Gerald Laird joked prior to last season that Justin Verlander – who was hitless at the plate in his career – should simply consider himself in the middle of an 0-6 slump. O-for-six years, that was. And then Verlander stepped to the plate eight times in 2012 and came away without a hit (though he did have four successful sacrifice bunts!). He’s now hitless (walkless, and hit-by-pitchless) in 33 career plate appearances – 36 if we include postseason.
We obviously can’t know when his first knock will come, but we can take a look at this year’s schedule to guess when he might be in the situation where he needs to hit. Having interleague games sprinkled regularly throughout the season will make things interesting this year, but if we pencil in Verlander as the opening day starter and look every fifth day, we would come across the following games in which he’d start in a National League ballpark. Here’s the complete list:
Saturday, September 28, at Miami Marlins
That’s it. That’s the entire list. If Verlander was to make his 33 regularly scheduled starts, his only opportunity to swing the bat would come on the second to last day of the season. And if the Tigers have the division all locked up like I expect them to, there’s a decent chance he doesn’t pitch that day in preparation for the playoffs. And even if he were to make that start with the division in hand, there’s a good chance that he’s either pulled from the game after only an inning or two or commanded not to swing the bat.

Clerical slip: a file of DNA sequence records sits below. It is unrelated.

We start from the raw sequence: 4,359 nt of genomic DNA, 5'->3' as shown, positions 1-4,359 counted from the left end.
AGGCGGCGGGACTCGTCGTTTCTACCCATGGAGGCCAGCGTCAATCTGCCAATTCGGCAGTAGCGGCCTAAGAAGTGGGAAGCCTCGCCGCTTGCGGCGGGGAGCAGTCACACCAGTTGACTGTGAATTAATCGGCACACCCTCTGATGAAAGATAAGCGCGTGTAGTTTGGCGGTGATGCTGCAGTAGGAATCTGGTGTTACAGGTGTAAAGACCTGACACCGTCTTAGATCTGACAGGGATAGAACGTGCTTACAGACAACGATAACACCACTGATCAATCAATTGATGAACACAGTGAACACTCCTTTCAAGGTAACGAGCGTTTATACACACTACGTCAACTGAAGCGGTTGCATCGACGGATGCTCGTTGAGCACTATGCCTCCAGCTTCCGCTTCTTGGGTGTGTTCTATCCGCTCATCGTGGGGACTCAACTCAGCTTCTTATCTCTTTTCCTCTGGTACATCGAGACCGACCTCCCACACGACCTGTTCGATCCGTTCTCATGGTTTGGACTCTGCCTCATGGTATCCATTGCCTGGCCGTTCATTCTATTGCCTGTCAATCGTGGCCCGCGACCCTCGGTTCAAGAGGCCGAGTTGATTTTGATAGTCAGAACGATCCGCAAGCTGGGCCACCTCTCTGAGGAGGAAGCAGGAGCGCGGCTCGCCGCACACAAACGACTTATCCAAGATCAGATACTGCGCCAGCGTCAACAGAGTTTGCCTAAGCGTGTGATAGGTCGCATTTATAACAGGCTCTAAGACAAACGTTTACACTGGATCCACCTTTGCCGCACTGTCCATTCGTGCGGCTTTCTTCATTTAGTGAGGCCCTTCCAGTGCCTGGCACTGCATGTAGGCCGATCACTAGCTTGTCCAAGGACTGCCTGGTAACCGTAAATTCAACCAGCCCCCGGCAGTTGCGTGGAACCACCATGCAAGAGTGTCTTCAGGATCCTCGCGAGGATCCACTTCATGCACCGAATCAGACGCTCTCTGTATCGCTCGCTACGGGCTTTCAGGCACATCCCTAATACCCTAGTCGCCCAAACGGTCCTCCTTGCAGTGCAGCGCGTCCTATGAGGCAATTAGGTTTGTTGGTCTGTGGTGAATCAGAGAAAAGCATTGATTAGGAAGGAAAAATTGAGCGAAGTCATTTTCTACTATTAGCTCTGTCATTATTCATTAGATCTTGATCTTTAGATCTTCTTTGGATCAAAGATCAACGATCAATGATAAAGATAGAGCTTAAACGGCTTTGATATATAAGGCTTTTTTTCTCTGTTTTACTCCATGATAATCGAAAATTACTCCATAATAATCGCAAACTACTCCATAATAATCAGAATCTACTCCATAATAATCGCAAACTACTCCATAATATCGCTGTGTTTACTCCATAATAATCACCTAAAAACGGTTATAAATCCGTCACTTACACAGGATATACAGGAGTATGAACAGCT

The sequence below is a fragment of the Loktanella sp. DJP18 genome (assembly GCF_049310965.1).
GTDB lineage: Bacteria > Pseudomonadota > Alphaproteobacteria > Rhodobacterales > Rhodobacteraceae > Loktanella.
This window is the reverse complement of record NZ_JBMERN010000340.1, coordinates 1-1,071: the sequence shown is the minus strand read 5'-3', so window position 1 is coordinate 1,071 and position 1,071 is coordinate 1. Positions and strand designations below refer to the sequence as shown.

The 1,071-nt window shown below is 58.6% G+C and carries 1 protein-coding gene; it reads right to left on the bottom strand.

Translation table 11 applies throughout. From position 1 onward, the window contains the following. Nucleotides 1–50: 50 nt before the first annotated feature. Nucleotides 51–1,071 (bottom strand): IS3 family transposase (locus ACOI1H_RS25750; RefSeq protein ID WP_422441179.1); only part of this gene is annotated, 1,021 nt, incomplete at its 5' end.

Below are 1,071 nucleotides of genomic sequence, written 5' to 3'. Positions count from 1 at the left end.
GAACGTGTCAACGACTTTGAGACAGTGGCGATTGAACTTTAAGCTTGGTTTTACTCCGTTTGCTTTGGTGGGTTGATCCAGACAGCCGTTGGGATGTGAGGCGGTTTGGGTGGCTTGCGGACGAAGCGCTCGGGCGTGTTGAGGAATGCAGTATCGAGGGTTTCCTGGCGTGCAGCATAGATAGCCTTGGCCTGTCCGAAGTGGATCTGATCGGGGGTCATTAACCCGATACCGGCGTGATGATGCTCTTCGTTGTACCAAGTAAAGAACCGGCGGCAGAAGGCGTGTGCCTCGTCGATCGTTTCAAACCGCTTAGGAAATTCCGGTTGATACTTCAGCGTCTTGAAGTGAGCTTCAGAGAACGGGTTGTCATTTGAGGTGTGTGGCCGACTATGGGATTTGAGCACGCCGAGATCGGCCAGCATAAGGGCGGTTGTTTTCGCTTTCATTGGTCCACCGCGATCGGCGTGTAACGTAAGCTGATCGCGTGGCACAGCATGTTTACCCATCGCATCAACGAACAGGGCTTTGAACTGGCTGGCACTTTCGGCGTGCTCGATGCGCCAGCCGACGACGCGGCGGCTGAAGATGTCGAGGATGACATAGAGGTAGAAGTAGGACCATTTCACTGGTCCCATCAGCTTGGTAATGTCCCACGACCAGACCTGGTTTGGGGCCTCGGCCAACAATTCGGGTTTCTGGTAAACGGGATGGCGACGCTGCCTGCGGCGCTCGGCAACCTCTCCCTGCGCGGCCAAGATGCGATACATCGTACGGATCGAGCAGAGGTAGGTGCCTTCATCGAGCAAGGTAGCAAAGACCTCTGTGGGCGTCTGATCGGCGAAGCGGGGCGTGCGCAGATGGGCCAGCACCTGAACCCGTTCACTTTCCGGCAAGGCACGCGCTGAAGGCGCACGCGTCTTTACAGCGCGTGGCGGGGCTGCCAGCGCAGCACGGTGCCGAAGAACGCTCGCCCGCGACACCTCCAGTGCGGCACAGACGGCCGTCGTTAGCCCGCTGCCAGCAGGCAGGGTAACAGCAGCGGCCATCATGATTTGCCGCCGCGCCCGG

Pitching rotations are constantly being disrupted though. Maybe there’s a rain delay or two mixed in or perhaps someone gets hurt and Jim Leyland decides it would be better to use an off-day to skip Casey Crosby’s turn and pitch Verlander on normal rest rather than stick with the straight five-man rotation.
With that in mind, if Verlander were to be pulled up one day at any point in the season after opening day (and subsequently pitch every fifth game), his opportunities to hit would come on:
Friday, September 27, at Miami Marlins
If he were, over the course of the season, pulled up two days, he would still only find one opportunity to hit:
Saturday, August 24, at New York Mets
Perhaps more likely, or at least, equally likely would be the chance that one or more of his starts gets pushed back due to rain. If he were to slide back even one day, his chances to swing the lumber would increase threefold:
Tuesday, May 7, at Washington Nationals
Wednesday, May 29, at Pittsburgh Pirates
Sunday, September 29, at Miami Marlins
In reality though, it’s impossible to predict how the pitching rotation will fall. There are two points in the season where off-days fall on Monday and Thursday in the same week, those could be opportunities to move Verlander up rather than giving him too much extra rest between starts.
We can’t truly predict when Verlander’s next plate appearance will come, but we’ll all be rooting for that base hit to come after he digs in. If he does get a hit in his first plate appearance, he’d see his batting average rocket up to .040 (and his BABIP jump to .091)! Look out Miggy!